End User Features / Manufacturers / Finished Adhesives and Sealants / Meter/Mix/Dispense

Innovation and the Future of Liquid Filling Machines for Adhesives and Sealants

Nozzles and gravity-fed direct-fill systems can improve filling accuracy and throughput.

June 2, 2014
/ Print / Reprints /
ShareMore
/ Text Size+
Trans

Given the challenge to fill any kind of container with any kind of liquid, engineers have diligently researched hundreds of product applications—from adhesives and sealants to coatings, and chemicals and lubricants to foods and beverages—in order to design machines that will fill containers rapidly and accurately. One critical specification needed in any industrial filling application is the viscosity of the liquid. Viscosity is the measure of a liquid’s ability to resist flow. Easy-flowing, water-like liquids have low viscosity, while thicker liquids have higher viscosities.

Additional characteristics of industrial liquids include temperature, particle size, pH and degree of foaminess. Characteristics such as “lubricity” and “abrasiveness” are also taken into account to determine the best choice of nozzle configuration. The nozzle is the proprietary fixture (or “head”) that controls the flow of liquid as it streams into the container.

 

Nozzle Types

Precision-made nozzles of the correct size and materials are an important component of liquid filling machines. Ongoing technological innovation and continuous improvements are required to adapt to the wide range of liquid filling applications. Examples of nozzles for filling industrial liquids include plug, vented cone, shower head and probe; they are designed to optimize the filling of virtually any liquid product. Nozzles for liquid filling machines need to be reliable, durable, corrosion resistant and easy to clean.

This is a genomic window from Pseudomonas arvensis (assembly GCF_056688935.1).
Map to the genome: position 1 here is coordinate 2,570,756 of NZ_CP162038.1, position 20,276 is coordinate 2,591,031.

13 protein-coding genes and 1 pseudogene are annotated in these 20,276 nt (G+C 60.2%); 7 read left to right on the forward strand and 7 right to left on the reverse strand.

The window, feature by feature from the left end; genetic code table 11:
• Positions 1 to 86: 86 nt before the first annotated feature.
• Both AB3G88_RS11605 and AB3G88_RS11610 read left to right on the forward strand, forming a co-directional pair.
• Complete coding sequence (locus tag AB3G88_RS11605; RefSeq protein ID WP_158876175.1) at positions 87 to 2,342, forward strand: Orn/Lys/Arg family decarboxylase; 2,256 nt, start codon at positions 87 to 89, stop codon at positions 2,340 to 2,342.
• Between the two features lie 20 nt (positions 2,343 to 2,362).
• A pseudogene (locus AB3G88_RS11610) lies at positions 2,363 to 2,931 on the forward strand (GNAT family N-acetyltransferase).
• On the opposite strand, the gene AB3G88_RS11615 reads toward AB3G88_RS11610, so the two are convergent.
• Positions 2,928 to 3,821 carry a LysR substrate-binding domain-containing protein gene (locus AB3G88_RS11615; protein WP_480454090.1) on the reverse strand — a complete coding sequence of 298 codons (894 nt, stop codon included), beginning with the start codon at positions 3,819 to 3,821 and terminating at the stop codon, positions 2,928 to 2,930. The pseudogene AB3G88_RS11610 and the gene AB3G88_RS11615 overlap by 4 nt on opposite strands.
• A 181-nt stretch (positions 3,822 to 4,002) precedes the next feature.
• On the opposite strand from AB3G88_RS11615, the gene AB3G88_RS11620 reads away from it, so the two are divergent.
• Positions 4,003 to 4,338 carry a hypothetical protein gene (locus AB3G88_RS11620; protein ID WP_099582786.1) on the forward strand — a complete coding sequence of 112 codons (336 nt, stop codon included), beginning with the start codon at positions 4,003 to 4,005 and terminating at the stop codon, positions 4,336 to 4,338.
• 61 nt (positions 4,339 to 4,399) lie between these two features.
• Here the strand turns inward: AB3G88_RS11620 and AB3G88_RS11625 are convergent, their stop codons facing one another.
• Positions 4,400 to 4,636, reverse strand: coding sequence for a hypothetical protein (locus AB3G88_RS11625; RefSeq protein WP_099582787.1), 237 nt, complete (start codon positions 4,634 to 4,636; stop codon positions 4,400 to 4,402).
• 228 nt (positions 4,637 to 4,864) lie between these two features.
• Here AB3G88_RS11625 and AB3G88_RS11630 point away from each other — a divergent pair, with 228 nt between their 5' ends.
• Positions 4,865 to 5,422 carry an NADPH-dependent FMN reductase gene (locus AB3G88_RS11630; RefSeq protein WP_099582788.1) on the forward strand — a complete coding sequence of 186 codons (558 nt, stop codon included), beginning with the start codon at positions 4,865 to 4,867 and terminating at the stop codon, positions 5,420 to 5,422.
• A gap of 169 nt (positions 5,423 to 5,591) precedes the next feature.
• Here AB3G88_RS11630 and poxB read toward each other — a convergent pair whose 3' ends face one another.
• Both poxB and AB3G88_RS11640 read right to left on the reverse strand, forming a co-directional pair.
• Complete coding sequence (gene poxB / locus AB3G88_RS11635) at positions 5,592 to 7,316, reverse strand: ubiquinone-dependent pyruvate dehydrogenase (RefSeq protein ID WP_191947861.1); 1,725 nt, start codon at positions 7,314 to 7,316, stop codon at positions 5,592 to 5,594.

The plug nozzle is designed for filling through a variety of F-style and screw-cap container openings. Plug nozzles fill thin to viscous products, provide drip control, and are available in a wide range of plug sizes as well as sanitary configurations (for foods). Recent improvements in plug nozzle technology eliminate leaking, which is especially problematic for high-lubricity liquids. Filling applications include adhesives, spackling, grout, peanut butter, fruit fillings and other food applications

Vented cone nozzles support both low- and high-viscosity filling applications where the container’s open top diameter is large enough to accept the “cone-style” shape this nozzle produces. The cone shape of the liquid stream directs product flow to the inside diameter walls of the container, thereby reducing splashing. Vented cone nozzles are an excellent choice for various filling applications, including stains, inks, oils, putties, paint, chemicals and adhesives.

Shower head nozzles with interchangeable plates are designed for rapid laminar flow filling of ½-pint to 6-gal open-top containers. Shower head nozzles allow for fast, uninterrupted, non-turbulent flow of the liquid product, thereby reducing splashing. Shower head nozzles handle low- to medium-viscosity products from light liquids such as solvents and stains to higher viscosity products such as adhesives and inks.